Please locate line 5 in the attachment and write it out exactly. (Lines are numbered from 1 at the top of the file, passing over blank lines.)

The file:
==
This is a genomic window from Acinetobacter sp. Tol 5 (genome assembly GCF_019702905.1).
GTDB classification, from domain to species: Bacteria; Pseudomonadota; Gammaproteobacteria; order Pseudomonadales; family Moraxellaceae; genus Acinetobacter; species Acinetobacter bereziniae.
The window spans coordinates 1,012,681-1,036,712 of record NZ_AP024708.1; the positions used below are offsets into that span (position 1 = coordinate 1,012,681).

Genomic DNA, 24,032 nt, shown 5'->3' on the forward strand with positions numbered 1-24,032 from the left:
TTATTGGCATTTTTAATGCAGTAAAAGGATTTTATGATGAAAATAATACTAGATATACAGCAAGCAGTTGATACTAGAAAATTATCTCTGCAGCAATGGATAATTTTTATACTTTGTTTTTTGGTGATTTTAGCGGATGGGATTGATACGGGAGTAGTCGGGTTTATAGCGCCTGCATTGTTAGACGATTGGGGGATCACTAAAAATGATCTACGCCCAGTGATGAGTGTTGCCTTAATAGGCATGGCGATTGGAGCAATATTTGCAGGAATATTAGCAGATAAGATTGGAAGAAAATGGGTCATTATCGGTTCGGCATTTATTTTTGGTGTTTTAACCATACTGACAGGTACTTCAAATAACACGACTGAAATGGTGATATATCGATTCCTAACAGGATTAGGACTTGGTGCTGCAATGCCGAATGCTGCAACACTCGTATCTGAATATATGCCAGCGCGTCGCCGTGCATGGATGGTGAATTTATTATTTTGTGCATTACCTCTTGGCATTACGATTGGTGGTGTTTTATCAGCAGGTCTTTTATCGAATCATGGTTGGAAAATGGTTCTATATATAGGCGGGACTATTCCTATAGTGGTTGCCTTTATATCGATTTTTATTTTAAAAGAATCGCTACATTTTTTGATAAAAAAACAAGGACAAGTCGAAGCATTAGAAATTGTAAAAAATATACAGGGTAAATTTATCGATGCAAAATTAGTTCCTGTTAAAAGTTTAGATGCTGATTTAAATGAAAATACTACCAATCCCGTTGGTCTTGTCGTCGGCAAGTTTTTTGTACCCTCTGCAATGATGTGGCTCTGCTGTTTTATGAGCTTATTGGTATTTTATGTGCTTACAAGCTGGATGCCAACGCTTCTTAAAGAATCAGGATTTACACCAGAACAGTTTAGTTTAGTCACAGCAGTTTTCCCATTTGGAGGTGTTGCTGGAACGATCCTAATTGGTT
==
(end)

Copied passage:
TTATTGGCATTTTTAATGCAGTAAAAGGATTTTATGATGAAAATAATACTAGATATACAGCAAGCAGTTGATACTAGAAAATTATCTCTGCAGCAATGGATAATTTTTATACTTTGTTTTTTGGTGATTTTAGCGGATGGGATTGATACGGGAGTAGTCGGGTTTATAGCGCCTGCATTGTTAGACGATTGGGGGATCACTAAAAATGATCTACGCCCAGTGATGAGTGTTGCCTTAATAGGCATGGCGATTGGAGCAATATTTGCAGGAATATTAGCAGATAAGATTGGAAGAAAATGGGTCATTATCGGTTCGGCATTTATTTTTGGTGTTTTAACCATACTGACAGGTACTTCAAATAACACGACTGAAATGGTGATATATCGATTCCTAACAGGATTAGGACTTGGTGCTGCAATGCCGAATGCTGCAACACTCGTATCTGAATATATGCCAGCGCGTCGCCGTGCATGGATGGTGAATTTATTATTTTGTGCATTACCTCTTGGCATTACGATTGGTGGTGTTTTATCAGCAGGTCTTTTATCGAATCATGGTTGGAAAATGGTTCTATATATAGGCGGGACTATTCCTATAGTGGTTGCCTTTATATCGATTTTTATTTTAAAAGAATCGCTACATTTTTTGATAAAAAAACAAGGACAAGTCGAAGCATTAGAAATTGTAAAAAATATACAGGGTAAATTTATCGATGCAAAATTAGTTCCTGTTAAAAGTTTAGATGCTGATTTAAATGAAAATACTACCAATCCCGTTGGTCTTGTCGTCGGCAAGTTTTTTGTACCCTCTGCAATGATGTGGCTCTGCTGTTTTATGAGCTTATTGGTATTTTATGTGCTTACAAGCTGGATGCCAACGCTTCTTAAAGAATCAGGATTTACACCAGAACAGTTTAGTTTAGTCACAGCAGTTTTCCCATTTGGAGGTGTTGCTGGAACGATCCTAATTGGTT